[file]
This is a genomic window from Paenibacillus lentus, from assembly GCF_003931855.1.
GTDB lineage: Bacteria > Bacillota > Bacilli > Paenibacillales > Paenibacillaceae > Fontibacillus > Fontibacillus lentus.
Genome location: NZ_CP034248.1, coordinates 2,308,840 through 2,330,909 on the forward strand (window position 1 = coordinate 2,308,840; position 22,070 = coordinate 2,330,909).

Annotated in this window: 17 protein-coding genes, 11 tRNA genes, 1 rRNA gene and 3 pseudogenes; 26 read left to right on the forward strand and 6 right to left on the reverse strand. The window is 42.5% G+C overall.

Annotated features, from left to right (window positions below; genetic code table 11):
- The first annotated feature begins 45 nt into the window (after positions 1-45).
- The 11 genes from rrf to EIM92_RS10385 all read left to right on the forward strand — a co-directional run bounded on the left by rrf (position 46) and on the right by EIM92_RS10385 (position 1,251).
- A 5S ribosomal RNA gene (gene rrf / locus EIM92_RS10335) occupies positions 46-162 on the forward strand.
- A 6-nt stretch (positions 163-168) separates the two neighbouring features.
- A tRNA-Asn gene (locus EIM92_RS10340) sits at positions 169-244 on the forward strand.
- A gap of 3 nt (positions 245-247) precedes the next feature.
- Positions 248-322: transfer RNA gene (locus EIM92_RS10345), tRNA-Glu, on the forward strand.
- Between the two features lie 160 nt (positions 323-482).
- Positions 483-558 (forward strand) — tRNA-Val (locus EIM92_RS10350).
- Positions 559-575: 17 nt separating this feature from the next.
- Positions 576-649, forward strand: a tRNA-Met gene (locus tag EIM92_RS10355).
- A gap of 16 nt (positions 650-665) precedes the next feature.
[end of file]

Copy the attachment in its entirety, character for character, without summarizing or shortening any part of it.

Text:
This is a genomic window from Paenibacillus lentus, from assembly GCF_003931855.1.
GTDB lineage: Bacteria > Bacillota > Bacilli > Paenibacillales > Paenibacillaceae > Fontibacillus > Fontibacillus lentus.
Genome location: NZ_CP034248.1, coordinates 2,308,840 through 2,330,909 on the forward strand (window position 1 = coordinate 2,308,840; position 22,070 = coordinate 2,330,909).

Annotated in this window: 17 protein-coding genes, 11 tRNA genes, 1 rRNA gene and 3 pseudogenes; 26 read left to right on the forward strand and 6 right to left on the reverse strand. The window is 42.5% G+C overall.

Annotated features, from left to right (window positions below; genetic code table 11):
- The first annotated feature begins 45 nt into the window (after positions 1-45).
- The 11 genes from rrf to EIM92_RS10385 all read left to right on the forward strand — a co-directional run bounded on the left by rrf (position 46) and on the right by EIM92_RS10385 (position 1,251).
- A 5S ribosomal RNA gene (gene rrf / locus EIM92_RS10335) occupies positions 46-162 on the forward strand.
- A 6-nt stretch (positions 163-168) separates the two neighbouring features.
- A tRNA-Asn gene (locus EIM92_RS10340) sits at positions 169-244 on the forward strand.
- A gap of 3 nt (positions 245-247) precedes the next feature.
- Positions 248-322: transfer RNA gene (locus EIM92_RS10345), tRNA-Glu, on the forward strand.
- Between the two features lie 160 nt (positions 323-482).
- Positions 483-558 (forward strand) — tRNA-Val (locus EIM92_RS10350).
- Positions 559-575: 17 nt separating this feature from the next.
- Positions 576-649, forward strand: a tRNA-Met gene (locus tag EIM92_RS10355).
- A gap of 16 nt (positions 650-665) precedes the next feature.